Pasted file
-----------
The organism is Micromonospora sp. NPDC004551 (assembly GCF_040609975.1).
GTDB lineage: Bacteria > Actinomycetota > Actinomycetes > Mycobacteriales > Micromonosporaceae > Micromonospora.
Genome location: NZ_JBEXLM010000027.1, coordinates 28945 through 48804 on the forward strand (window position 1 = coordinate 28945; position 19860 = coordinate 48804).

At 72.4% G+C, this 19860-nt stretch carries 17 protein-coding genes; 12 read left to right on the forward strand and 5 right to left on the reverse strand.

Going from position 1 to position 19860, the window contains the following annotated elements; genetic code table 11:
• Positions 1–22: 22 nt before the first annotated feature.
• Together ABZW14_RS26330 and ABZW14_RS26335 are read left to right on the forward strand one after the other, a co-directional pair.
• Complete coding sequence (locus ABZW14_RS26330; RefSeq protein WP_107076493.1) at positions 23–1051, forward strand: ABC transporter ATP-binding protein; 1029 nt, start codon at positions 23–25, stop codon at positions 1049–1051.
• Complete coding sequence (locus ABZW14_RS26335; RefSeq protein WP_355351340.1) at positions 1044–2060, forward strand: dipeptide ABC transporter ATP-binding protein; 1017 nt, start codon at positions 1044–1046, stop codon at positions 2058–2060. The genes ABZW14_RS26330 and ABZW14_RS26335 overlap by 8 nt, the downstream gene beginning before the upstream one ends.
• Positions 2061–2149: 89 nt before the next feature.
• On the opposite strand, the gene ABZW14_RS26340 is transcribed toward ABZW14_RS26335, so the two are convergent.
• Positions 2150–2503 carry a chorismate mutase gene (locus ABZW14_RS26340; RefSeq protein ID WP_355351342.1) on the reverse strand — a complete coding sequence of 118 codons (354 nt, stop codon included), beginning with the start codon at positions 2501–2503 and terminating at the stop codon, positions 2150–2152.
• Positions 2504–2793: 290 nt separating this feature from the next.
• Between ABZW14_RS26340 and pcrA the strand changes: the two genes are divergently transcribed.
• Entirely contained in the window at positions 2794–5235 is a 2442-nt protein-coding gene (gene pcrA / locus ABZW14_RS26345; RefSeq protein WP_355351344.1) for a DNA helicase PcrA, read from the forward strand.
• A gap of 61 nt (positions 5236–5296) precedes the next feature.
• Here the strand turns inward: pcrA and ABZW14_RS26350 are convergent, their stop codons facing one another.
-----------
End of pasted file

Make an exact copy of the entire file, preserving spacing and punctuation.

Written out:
The organism is Micromonospora sp. NPDC004551 (assembly GCF_040609975.1).
GTDB lineage: Bacteria > Actinomycetota > Actinomycetes > Mycobacteriales > Micromonosporaceae > Micromonospora.
Genome location: NZ_JBEXLM010000027.1, coordinates 28945 through 48804 on the forward strand (window position 1 = coordinate 28945; position 19860 = coordinate 48804).

At 72.4% G+C, this 19860-nt stretch carries 17 protein-coding genes; 12 read left to right on the forward strand and 5 right to left on the reverse strand.

Going from position 1 to position 19860, the window contains the following annotated elements; genetic code table 11:
• Positions 1–22: 22 nt before the first annotated feature.
• Together ABZW14_RS26330 and ABZW14_RS26335 are read left to right on the forward strand one after the other, a co-directional pair.
• Complete coding sequence (locus ABZW14_RS26330; RefSeq protein WP_107076493.1) at positions 23–1051, forward strand: ABC transporter ATP-binding protein; 1029 nt, start codon at positions 23–25, stop codon at positions 1049–1051.
• Complete coding sequence (locus ABZW14_RS26335; RefSeq protein WP_355351340.1) at positions 1044–2060, forward strand: dipeptide ABC transporter ATP-binding protein; 1017 nt, start codon at positions 1044–1046, stop codon at positions 2058–2060. The genes ABZW14_RS26330 and ABZW14_RS26335 overlap by 8 nt, the downstream gene beginning before the upstream one ends.
• Positions 2061–2149: 89 nt before the next feature.
• On the opposite strand, the gene ABZW14_RS26340 is transcribed toward ABZW14_RS26335, so the two are convergent.
• Positions 2150–2503 carry a chorismate mutase gene (locus ABZW14_RS26340; RefSeq protein ID WP_355351342.1) on the reverse strand — a complete coding sequence of 118 codons (354 nt, stop codon included), beginning with the start codon at positions 2501–2503 and terminating at the stop codon, positions 2150–2152.
• Positions 2504–2793: 290 nt separating this feature from the next.
• Between ABZW14_RS26340 and pcrA the strand changes: the two genes are divergently transcribed.
• Entirely contained in the window at positions 2794–5235 is a 2442-nt protein-coding gene (gene pcrA / locus ABZW14_RS26345; RefSeq protein WP_355351344.1) for a DNA helicase PcrA, read from the forward strand.
• A gap of 61 nt (positions 5236–5296) precedes the next feature.
• Here the strand turns inward: pcrA and ABZW14_RS26350 are convergent, their stop codons facing one another.